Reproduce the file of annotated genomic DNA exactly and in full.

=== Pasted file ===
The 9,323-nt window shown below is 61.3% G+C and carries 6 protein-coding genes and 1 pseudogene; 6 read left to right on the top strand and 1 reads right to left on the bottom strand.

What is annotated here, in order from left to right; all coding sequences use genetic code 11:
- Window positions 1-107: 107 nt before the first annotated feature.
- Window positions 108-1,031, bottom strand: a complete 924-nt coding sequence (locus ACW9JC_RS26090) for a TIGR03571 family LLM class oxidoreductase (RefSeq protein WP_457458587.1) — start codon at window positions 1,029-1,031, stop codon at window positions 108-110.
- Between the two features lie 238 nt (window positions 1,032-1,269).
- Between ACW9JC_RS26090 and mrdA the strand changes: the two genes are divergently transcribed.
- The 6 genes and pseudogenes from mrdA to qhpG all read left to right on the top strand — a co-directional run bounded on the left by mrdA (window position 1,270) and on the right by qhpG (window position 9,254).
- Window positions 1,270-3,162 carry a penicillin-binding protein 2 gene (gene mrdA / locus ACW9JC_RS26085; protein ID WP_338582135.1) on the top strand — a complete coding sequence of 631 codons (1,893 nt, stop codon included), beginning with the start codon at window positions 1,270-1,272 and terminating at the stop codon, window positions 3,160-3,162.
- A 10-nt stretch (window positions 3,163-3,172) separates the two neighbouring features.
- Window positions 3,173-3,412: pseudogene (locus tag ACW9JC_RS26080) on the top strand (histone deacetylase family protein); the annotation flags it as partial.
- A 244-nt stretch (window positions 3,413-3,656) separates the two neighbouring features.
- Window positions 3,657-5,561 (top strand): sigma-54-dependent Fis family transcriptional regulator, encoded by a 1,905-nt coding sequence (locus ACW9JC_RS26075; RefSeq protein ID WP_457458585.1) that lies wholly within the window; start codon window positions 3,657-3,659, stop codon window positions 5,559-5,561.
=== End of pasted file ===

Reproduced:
The 9,323-nt window shown below is 61.3% G+C and carries 6 protein-coding genes and 1 pseudogene; 6 read left to right on the top strand and 1 reads right to left on the bottom strand.

What is annotated here, in order from left to right; all coding sequences use genetic code 11:
- Window positions 1-107: 107 nt before the first annotated feature.
- Window positions 108-1,031, bottom strand: a complete 924-nt coding sequence (locus ACW9JC_RS26090) for a TIGR03571 family LLM class oxidoreductase (RefSeq protein WP_457458587.1) — start codon at window positions 1,029-1,031, stop codon at window positions 108-110.
- Between the two features lie 238 nt (window positions 1,032-1,269).
- Between ACW9JC_RS26090 and mrdA the strand changes: the two genes are divergently transcribed.
- The 6 genes and pseudogenes from mrdA to qhpG all read left to right on the top strand — a co-directional run bounded on the left by mrdA (window position 1,270) and on the right by qhpG (window position 9,254).
- Window positions 1,270-3,162 carry a penicillin-binding protein 2 gene (gene mrdA / locus ACW9JC_RS26085; protein ID WP_338582135.1) on the top strand — a complete coding sequence of 631 codons (1,893 nt, stop codon included), beginning with the start codon at window positions 1,270-1,272 and terminating at the stop codon, window positions 3,160-3,162.
- A 10-nt stretch (window positions 3,163-3,172) separates the two neighbouring features.
- Window positions 3,173-3,412: pseudogene (locus tag ACW9JC_RS26080) on the top strand (histone deacetylase family protein); the annotation flags it as partial.
- A 244-nt stretch (window positions 3,413-3,656) separates the two neighbouring features.
- Window positions 3,657-5,561 (top strand): sigma-54-dependent Fis family transcriptional regulator, encoded by a 1,905-nt coding sequence (locus ACW9JC_RS26075; RefSeq protein ID WP_457458585.1) that lies wholly within the window; start codon window positions 3,657-3,659, stop codon window positions 5,559-5,561.